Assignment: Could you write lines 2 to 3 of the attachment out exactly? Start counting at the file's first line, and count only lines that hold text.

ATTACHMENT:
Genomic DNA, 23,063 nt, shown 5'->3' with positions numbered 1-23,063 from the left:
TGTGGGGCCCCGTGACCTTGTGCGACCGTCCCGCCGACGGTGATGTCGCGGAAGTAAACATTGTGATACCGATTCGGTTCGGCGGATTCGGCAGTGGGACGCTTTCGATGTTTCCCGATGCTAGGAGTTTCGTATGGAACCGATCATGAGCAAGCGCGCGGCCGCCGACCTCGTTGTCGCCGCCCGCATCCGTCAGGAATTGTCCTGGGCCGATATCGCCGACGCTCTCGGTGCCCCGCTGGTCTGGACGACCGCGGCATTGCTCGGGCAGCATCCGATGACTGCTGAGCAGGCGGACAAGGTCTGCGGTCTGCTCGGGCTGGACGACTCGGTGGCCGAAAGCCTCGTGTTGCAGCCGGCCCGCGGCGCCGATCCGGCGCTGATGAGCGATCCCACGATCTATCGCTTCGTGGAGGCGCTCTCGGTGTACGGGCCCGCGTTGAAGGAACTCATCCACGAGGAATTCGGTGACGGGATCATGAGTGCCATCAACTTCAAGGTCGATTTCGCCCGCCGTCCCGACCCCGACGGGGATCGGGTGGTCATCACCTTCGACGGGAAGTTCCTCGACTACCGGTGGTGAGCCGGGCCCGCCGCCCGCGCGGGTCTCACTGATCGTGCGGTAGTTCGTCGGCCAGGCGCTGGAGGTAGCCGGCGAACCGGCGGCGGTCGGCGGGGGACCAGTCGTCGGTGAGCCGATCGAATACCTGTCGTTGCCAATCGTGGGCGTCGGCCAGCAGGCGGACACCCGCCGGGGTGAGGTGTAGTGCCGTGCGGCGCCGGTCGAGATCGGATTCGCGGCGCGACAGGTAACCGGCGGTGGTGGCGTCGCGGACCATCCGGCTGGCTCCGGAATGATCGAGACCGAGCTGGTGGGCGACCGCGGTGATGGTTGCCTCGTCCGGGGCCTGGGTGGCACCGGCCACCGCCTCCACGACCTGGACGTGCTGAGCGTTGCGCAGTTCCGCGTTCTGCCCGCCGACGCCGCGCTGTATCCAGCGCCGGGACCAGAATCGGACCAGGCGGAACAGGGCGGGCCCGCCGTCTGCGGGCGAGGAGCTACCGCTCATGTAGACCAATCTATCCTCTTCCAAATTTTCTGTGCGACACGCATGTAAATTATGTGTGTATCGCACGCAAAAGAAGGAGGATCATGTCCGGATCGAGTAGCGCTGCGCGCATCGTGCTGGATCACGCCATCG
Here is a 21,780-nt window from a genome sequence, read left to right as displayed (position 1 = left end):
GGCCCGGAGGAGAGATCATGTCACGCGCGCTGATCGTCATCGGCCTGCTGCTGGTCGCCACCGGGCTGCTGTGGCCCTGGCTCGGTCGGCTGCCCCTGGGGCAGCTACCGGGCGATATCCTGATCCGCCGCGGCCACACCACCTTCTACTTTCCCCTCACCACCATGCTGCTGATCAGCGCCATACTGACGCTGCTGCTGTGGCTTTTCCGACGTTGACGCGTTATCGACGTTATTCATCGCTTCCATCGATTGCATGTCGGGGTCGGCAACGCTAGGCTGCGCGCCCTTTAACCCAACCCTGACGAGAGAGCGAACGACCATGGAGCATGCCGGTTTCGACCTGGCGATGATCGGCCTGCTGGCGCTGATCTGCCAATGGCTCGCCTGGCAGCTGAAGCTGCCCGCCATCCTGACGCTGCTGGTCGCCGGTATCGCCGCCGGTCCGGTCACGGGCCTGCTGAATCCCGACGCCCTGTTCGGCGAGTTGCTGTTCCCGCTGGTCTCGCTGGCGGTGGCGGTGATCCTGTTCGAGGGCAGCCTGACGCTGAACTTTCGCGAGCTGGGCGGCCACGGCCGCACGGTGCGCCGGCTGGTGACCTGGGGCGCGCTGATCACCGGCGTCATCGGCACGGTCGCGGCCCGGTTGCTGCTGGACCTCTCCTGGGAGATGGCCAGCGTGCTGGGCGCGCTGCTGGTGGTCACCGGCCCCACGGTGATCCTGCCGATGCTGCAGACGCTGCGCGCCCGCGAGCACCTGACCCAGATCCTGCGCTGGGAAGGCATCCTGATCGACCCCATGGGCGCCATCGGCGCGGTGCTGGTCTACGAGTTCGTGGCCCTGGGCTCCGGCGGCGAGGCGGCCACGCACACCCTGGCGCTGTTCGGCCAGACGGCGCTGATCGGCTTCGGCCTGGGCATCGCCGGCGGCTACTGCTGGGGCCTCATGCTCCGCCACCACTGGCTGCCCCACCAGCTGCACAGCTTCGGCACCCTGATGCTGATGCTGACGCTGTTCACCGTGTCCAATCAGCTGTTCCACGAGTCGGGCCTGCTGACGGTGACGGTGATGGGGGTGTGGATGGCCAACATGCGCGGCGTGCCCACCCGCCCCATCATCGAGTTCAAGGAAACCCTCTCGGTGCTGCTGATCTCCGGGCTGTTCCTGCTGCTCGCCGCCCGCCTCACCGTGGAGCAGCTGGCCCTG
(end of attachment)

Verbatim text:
TGTGGGGCCCCGTGACCTTGTGCGACCGTCCCGCCGACGGTGATGTCGCGGAAGTAAACATTGTGATACCGATTCGGTTCGGCGGATTCGGCAGTGGGACGCTTTCGATGTTTCCCGATGCTAGGAGTTTCGTATGGAACCGATCATGAGCAAGCGCGCGGCCGCCGACCTCGTTGTCGCCGCCCGCATCCGTCAGGAATTGTCCTGGGCCGATATCGCCGACGCTCTCGGTGCCCCGCTGGTCTGGACGACCGCGGCATTGCTCGGGCAGCATCCGATGACTGCTGAGCAGGCGGACAAGGTCTGCGGTCTGCTCGGGCTGGACGACTCGGTGGCCGAAAGCCTCGTGTTGCAGCCGGCCCGCGGCGCCGATCCGGCGCTGATGAGCGATCCCACGATCTATCGCTTCGTGGAGGCGCTCTCGGTGTACGGGCCCGCGTTGAAGGAACTCATCCACGAGGAATTCGGTGACGGGATCATGAGTGCCATCAACTTCAAGGTCGATTTCGCCCGCCGTCCCGACCCCGACGGGGATCGGGTGGTCATCACCTTCGACGGGAAGTTCCTCGACTACCGGTGGTGAGCCGGGCCCGCCGCCCGCGCGGGTCTCACTGATCGTGCGGTAGTTCGTCGGCCAGGCGCTGGAGGTAGCCGGCGAACCGGCGGCGGTCGGCGGGGGACCAGTCGTCGGTGAGCCGATCGAATACCTGTCGTTGCCAATCGTGGGCGTCGGCCAGCAGGCGGACACCCGCCGGGGTGAGGTGTAGTGCCGTGCGGCGCCGGTCGAGATCGGATTCGCGGCGCGACAGGTAACCGGCGGTGGTGGCGTCGCGGACCATCCGGCTGGCTCCGGAATGATCGAGACCGAGCTGGTGGGCGACCGCGGTGATGGTTGCCTCGTCCGGGGCCTGGGTGGCACCGGCCACCGCCTCCACGACCTGGACGTGCTGAGCGTTGCGCAGTTCCGCGTTCTGCCCGCCGACGCCGCGCTGTATCCAGCGCCGGGACCAGAATCGGACCAGGCGGAACAGGGCGGGCCCGCCGTCTGCGGGCGAGGAGCTACCGCTCATGTAGACCAATCTATCCTCTTCCAAATTTTCTGTGCGACACGCATGTAAATTATGTGTGTATCGCACGCAAAAGAAGGAGGATCATGTCCGGATCGAGTAGCGCTGCGCGCATCGTGCTGGATCACGCCATCG
Here is a 21,780-nt window from a genome sequence, read left to right as displayed (position 1 = left end):